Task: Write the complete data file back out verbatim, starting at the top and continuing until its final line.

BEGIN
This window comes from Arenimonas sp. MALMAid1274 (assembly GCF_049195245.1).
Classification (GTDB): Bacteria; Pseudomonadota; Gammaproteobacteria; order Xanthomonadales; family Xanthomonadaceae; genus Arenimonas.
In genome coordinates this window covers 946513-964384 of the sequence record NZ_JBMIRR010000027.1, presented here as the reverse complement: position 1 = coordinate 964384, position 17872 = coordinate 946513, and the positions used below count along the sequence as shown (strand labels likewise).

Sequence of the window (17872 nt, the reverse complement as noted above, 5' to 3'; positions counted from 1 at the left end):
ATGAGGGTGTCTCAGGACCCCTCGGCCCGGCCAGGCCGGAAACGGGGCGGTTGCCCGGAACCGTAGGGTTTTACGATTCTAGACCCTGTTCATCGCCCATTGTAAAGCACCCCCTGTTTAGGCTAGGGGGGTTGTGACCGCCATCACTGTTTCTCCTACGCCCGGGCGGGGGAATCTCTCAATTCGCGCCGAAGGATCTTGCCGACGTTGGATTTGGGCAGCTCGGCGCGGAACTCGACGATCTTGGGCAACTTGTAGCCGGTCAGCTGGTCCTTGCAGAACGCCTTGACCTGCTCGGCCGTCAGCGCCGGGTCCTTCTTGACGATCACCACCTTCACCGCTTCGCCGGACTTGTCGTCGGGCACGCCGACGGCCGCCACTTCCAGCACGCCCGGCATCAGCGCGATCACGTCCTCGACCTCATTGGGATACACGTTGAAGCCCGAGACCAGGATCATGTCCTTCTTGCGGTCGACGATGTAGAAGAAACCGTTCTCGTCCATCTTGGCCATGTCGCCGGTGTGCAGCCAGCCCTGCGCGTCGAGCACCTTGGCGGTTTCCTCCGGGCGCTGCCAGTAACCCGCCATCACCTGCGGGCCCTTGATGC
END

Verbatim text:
This window comes from Arenimonas sp. MALMAid1274 (assembly GCF_049195245.1).
Classification (GTDB): Bacteria; Pseudomonadota; Gammaproteobacteria; order Xanthomonadales; family Xanthomonadaceae; genus Arenimonas.
In genome coordinates this window covers 946513-964384 of the sequence record NZ_JBMIRR010000027.1, presented here as the reverse complement: position 1 = coordinate 964384, position 17872 = coordinate 946513, and the positions used below count along the sequence as shown (strand labels likewise).

Sequence of the window (17872 nt, the reverse complement as noted above, 5' to 3'; positions counted from 1 at the left end):
ATGAGGGTGTCTCAGGACCCCTCGGCCCGGCCAGGCCGGAAACGGGGCGGTTGCCCGGAACCGTAGGGTTTTACGATTCTAGACCCTGTTCATCGCCCATTGTAAAGCACCCCCTGTTTAGGCTAGGGGGGTTGTGACCGCCATCACTGTTTCTCCTACGCCCGGGCGGGGGAATCTCTCAATTCGCGCCGAAGGATCTTGCCGACGTTGGATTTGGGCAGCTCGGCGCGGAACTCGACGATCTTGGGCAACTTGTAGCCGGTCAGCTGGTCCTTGCAGAACGCCTTGACCTGCTCGGCCGTCAGCGCCGGGTCCTTCTTGACGATCACCACCTTCACCGCTTCGCCGGACTTGTCGTCGGGCACGCCGACGGCCGCCACTTCCAGCACGCCCGGCATCAGCGCGATCACGTCCTCGACCTCATTGGGATACACGTTGAAGCCCGAGACCAGGATCATGTCCTTCTTGCGGTCGACGATGTAGAAGAAACCGTTCTCGTCCATCTTGGCCATGTCGCCGGTGTGCAGCCAGCCCTGCGCGTCGAGCACCTTGGCGGTTTCCTCCGGGCGCTGCCAGTAACCCGCCATCACCTGCGGGCCCTTGATGC